In the desert, June is hotter than July or August. When I lived on Lazy B, we always started looking for clouds and rain around July 4th, and we were eager to have some by then after living through the heat of June.

There was one day that I recall being the hottest. We had a new BLM range conservationist, Frank Hayes, who worked out of the Safford office. Young and cocky, Frank didn’t have much experience, but loved the process of understanding grazing, grass, and land and was anxious to make a name for himself as a good range con.

One day Frank called. “Alan, I want you to round up the cattle and move them to High Lonesome Pasture,” he said. “We’ll rest the East Pasture for six months.”

I agreed the pasture needed resting. “But the calves are quite young,” I countered, “and still recovering from the shock of branding. They don’t have much energy right now. And it’s too hot. If we wait until rain starts, it’ll be a better time. “

“No, we have to do it now,” said Frank, flexing his authority.

I knew in theory he was correct; in practicality, however, it was the wrong time to make the move. But you only learn things like that through years of experience out on the range, not in your chair in the BLM office. After unsuccessfully trying to persuade Frank to postpone the move, I said, “Okay, I’ll move the cattle one condition. You need to come out and help.”

Frank agreed.

On the given day, we set out at 3:30 am. We had about eight cowboys including Jay O’Connor, my nephew and Sandra’s youngest son, who was quite interested in the ranch but had a pretty smart mouth. The East Pasture was quite large, so we spread out and started rounding up the cattle. By 11 am, we began the drive toward High Lonesome.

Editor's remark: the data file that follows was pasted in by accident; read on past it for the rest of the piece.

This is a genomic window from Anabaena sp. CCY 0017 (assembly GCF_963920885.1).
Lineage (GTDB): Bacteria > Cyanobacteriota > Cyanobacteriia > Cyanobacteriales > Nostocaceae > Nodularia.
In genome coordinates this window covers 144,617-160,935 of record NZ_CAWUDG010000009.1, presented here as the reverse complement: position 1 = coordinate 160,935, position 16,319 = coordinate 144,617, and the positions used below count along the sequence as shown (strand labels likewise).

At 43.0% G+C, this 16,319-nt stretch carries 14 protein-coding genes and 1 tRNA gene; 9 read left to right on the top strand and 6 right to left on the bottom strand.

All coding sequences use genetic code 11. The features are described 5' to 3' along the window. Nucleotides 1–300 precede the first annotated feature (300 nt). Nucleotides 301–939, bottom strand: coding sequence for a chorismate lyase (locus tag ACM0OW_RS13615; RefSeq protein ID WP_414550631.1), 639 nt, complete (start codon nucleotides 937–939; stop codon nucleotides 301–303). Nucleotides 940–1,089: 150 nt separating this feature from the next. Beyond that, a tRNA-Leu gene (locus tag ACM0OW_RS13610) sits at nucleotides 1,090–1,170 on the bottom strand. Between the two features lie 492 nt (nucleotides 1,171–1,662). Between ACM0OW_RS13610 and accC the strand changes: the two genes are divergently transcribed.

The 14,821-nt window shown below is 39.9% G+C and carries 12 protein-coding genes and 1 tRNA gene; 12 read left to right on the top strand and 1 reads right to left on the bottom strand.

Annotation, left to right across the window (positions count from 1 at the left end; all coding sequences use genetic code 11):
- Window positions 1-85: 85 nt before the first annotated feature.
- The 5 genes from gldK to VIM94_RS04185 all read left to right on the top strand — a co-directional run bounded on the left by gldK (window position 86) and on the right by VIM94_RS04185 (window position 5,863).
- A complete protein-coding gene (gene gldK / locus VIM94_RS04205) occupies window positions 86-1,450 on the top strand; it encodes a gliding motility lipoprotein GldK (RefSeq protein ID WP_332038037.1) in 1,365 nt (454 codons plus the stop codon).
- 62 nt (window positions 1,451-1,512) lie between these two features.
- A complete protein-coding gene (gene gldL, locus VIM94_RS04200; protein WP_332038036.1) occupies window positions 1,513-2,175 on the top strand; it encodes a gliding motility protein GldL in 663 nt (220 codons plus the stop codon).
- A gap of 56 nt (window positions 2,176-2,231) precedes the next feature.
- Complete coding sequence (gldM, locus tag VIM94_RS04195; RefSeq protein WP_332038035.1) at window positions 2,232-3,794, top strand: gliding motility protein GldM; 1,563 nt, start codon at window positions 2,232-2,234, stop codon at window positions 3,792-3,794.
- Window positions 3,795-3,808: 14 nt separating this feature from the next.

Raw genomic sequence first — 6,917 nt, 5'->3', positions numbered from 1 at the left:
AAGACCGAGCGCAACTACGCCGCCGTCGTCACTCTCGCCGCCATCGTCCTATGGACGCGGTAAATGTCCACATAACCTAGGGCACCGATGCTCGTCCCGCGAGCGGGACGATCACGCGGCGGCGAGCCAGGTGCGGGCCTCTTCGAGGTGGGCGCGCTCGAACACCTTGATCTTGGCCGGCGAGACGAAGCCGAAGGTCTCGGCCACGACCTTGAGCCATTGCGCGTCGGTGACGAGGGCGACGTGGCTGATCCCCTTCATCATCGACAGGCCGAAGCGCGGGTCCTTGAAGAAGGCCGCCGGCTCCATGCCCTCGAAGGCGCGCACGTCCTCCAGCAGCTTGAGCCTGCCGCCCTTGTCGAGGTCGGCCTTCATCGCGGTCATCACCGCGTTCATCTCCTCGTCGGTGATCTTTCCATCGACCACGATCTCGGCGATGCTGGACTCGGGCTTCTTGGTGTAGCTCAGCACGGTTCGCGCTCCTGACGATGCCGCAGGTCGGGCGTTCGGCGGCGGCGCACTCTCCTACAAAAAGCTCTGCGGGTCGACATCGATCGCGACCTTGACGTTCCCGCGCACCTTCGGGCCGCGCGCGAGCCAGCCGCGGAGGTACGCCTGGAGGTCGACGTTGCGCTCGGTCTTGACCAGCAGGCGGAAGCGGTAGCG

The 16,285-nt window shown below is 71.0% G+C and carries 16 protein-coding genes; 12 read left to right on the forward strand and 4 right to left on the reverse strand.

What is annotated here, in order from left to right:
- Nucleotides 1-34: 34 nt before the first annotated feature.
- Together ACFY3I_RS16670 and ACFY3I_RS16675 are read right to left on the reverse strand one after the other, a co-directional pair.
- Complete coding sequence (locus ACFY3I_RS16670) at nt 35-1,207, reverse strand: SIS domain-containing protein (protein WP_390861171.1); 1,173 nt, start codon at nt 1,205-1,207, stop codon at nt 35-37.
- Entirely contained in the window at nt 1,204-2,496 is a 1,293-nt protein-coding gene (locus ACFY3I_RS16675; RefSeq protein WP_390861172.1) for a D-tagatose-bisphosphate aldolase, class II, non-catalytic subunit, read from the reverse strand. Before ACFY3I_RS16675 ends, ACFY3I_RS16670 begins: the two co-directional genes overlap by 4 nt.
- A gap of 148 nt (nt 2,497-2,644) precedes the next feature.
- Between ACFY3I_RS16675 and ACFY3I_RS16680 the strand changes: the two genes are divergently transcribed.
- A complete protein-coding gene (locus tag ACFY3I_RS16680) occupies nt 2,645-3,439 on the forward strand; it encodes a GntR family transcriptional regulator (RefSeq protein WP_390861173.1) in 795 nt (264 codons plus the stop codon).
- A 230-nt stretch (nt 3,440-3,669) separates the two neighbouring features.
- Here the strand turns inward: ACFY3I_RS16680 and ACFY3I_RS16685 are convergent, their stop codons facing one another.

The temperature topped one hundred degrees. No clouds floated above us, no shade spread below us. The cattle plodded along, their pace growing slower and slower until finally they just quit. We could maybe prod a cow to move ten steps, but then she’d stop. We had reached Horseshoe Tank, which was bone dry. At least the cook had arrived in the pick up with our lunch.

We got off our horses and let them stand. They had no interest in moving. There wasn’t a tree in sight. After we guzzled some cold water, the eight of us crawled underneath the pickup. We were too hot to eat. For about an hour, everybody laid in any small scrap of shade they could claim. At least the sun wasn’t beating down on our faces. Had the pickup been parked there all day, the ground would’ve been cool, but it wasn’t. It was hot. We were hot. We just laid there as still as the cows, unable to move or speak.

Finally, Jay turned to Frank and said, “How does this feel, Frank? Do you feel pretty smart now?”

I was mortified. Was Jay repeating what I had said? Probably. At the same time, I was proud of Jay for saying the obvious.

Frank didn’t reply.

After an hour, I rallied the group to finish the last mile and half. We got the cows and calves moving and drove them to High Lonesome. They appreciated the fresh water and fresh feed.

It was one helluva a hot day to teach a lesson. Then again, the lesson couldn’t have been taught without the hot day.